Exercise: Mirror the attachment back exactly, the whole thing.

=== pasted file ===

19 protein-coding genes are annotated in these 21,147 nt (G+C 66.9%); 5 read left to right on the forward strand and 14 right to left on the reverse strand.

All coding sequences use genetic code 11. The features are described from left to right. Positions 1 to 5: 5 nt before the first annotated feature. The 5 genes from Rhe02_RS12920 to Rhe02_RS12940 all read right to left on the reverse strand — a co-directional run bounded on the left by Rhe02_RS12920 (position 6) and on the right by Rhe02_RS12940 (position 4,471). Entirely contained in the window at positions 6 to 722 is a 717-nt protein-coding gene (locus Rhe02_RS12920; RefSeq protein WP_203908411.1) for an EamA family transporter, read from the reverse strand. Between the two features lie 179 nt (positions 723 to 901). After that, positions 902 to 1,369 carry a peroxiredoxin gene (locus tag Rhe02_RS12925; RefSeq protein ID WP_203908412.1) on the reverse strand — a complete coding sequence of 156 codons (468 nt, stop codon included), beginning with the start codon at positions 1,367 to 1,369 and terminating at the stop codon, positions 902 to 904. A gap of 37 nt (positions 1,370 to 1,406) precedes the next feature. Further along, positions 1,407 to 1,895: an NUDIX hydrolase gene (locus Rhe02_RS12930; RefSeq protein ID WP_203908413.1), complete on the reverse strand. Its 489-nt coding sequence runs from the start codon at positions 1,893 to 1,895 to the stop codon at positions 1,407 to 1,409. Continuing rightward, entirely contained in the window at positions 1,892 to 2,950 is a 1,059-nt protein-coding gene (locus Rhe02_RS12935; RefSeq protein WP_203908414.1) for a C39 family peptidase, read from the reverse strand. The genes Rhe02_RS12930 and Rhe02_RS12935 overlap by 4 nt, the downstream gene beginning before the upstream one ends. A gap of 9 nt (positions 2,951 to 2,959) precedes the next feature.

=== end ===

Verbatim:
19 protein-coding genes are annotated in these 21,147 nt (G+C 66.9%); 5 read left to right on the forward strand and 14 right to left on the reverse strand.

All coding sequences use genetic code 11. The features are described from left to right. Positions 1 to 5: 5 nt before the first annotated feature. The 5 genes from Rhe02_RS12920 to Rhe02_RS12940 all read right to left on the reverse strand — a co-directional run bounded on the left by Rhe02_RS12920 (position 6) and on the right by Rhe02_RS12940 (position 4,471). Entirely contained in the window at positions 6 to 722 is a 717-nt protein-coding gene (locus Rhe02_RS12920; RefSeq protein WP_203908411.1) for an EamA family transporter, read from the reverse strand. Between the two features lie 179 nt (positions 723 to 901). After that, positions 902 to 1,369 carry a peroxiredoxin gene (locus tag Rhe02_RS12925; RefSeq protein ID WP_203908412.1) on the reverse strand — a complete coding sequence of 156 codons (468 nt, stop codon included), beginning with the start codon at positions 1,367 to 1,369 and terminating at the stop codon, positions 902 to 904. A gap of 37 nt (positions 1,370 to 1,406) precedes the next feature. Further along, positions 1,407 to 1,895: an NUDIX hydrolase gene (locus Rhe02_RS12930; RefSeq protein ID WP_203908413.1), complete on the reverse strand. Its 489-nt coding sequence runs from the start codon at positions 1,893 to 1,895 to the stop codon at positions 1,407 to 1,409. Continuing rightward, entirely contained in the window at positions 1,892 to 2,950 is a 1,059-nt protein-coding gene (locus Rhe02_RS12935; RefSeq protein WP_203908414.1) for a C39 family peptidase, read from the reverse strand. The genes Rhe02_RS12930 and Rhe02_RS12935 overlap by 4 nt, the downstream gene beginning before the upstream one ends. A gap of 9 nt (positions 2,951 to 2,959) precedes the next feature.